Hypoallergenic & Nickel Free Jewelry

I use metals that meet the EU (European Union) Nickel Directive or are naturally nickel free. You will always know from my product details what materials were used. 

(Note for those who need to know: I work in a 100% never had any smoke, smoke-free environment. I do have cats and dogs, but they are not allowed in my workshop.)

For earrings: If you have an allergy to nickel or any other metal, feel free to contact me about swapping out ear wires to your preferred metal. I will let you know if that is possible for the piece (the majority of earrings it is no problem). If after reading the information below you still aren't sure about your allergy, titanium is a 100% safe choice (safer than surgical stainless steel). If you are certain you are allergic to nickel, then Sterling Silver (.925) is also a completely safe choice. The color of titanium is darker than sterling silver, but still looks good with the earrings. Of course, if you are choosing gold items, then alternatives to gold plated ear wires are copper and brass. You are safe ordering because I have Guaranteed Returns!

What is "Nickel Free"? The term "nickel free" can be confusing since jewelry marked nickel free is still allowed to contain a very small amount of nickel ... but it is such a tiny amount that it takes extremely sensitive instruments to measure it.

There is no US standard for nickel in jewelry.There is no legal or medical definition of "nickel free" or "hypoallergenic" jewelry in the US, jewelry can be sold with those labels, but still have nickel. Therefore, to be safe, I only use jewelry components that either have no nickel by definition (e.g., copper) or meet the EU Nickel Directive (see below). You will know what metals are used in the product description for everything I create.

The European Union's (EU) Nickel Directive limits the amount of nickel that may be released onto the skin from jewelry and other products. The EU Directive's type of measurement is different than measuring the percentage of nickel that exists in an alloy's composition, it measures how much nickel will actually migrate to your skin - which is what you want to limit. The Nickel Directive's migration limits are as follows:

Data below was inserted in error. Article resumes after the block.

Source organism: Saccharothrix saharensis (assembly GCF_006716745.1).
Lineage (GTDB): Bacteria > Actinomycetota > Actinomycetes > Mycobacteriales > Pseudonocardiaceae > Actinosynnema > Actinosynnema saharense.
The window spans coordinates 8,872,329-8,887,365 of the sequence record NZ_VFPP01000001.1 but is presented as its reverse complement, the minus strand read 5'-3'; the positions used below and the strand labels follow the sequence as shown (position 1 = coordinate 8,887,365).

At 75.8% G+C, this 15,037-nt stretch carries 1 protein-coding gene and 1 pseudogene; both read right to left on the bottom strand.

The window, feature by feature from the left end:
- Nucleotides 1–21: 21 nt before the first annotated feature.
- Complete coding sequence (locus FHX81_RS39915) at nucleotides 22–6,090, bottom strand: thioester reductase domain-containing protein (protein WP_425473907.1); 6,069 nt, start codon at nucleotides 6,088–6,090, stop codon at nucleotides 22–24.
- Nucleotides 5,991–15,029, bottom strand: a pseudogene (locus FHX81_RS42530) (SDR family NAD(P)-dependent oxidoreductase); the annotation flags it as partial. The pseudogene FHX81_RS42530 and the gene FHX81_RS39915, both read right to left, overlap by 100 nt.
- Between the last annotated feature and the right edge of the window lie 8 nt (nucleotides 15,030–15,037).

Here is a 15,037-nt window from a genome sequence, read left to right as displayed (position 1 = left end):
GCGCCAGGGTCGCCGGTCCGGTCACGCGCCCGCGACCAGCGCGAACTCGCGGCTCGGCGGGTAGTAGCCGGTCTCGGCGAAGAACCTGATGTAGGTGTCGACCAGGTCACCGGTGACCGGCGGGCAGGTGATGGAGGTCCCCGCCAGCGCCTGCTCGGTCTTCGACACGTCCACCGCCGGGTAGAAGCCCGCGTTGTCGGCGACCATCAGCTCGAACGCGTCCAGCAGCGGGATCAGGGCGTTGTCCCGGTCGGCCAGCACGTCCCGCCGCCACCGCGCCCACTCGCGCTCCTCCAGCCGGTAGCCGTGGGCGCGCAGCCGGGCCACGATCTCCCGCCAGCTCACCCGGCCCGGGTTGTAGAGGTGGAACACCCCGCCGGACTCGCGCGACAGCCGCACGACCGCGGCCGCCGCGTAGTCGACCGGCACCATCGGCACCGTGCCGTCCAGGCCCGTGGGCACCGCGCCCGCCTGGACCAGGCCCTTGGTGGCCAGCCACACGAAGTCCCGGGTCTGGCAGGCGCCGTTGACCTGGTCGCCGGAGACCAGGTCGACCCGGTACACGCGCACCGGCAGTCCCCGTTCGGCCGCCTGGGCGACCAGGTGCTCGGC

• 0.2 micrograms per cm per week for post assemblies inserted into pierced ears and other pierced parts of the human body
  • 0.5 micrograms per cm per week for other products intended to come into direct and prolonged contact with the skin.

Jewelry marked as "nickel free" must meet the strict EU Nickel Directive to be sold in the European Union. If you are sensitive to nickel, this is the best standard for you to use when purchasing "nickel free/hypoallergenic" mixed metal (alloys, plated) jewelry that may have some nickel in it.

What is "Hypoallergenic"? The term hypoallergenic means "below the normal level" of allergenic. The term was coined by the cosmetics industry in the 1950's, and became a popular marketing term for jewelry soon afterwards. Sometimes "nickel free" and "hypoallergenic" are confused as being synonymous, but this is not true. Hypoallergenic does not mean nickel free, nor does it have a legal or medical definition for use in jewelry. This is why I use jewelry components that either meet the EU Nickel Directive or do not have any nickel.

Surgical Stainless Steel used by most jewelry makers does contain a small percentage of nickel. However, according to the Mayo Clinic, it's generally well tolerated by those with a nickel allergy. If you are very sensitive, however, you may want to avoid surgical stainless steel (and stainless steel) unless stated that it specifically complies with the EU Nickel Directive. Jewelry that complies with the EU Nickel Directive has a much lower amount of nickel than regular "surgical" stainless steel.

Nickel Free Metals These are metals or combinations that by definition do not contain any nickel. Jewelry I create is made from either these nickel free metals, or meets the EU Nickel Directive. The nickel free metals are: 

  • Sterling silver (925) is an alloy that does not contain any nickel, so is wearable by virtually everyone. Sterling silver is made of at least 92.5% pure silver, thus the term "925 Sterling Silver" or ".925". Typically the remaining 7.5% consists of copper. The 92.5% of pure silver is why you sometimes see "925" stamped on sterling silver items (or "999" for fine silver, which is 99.9% pure silver). If you have an allergy to copper (very rare), be aware that sterling silver may be an issue for you.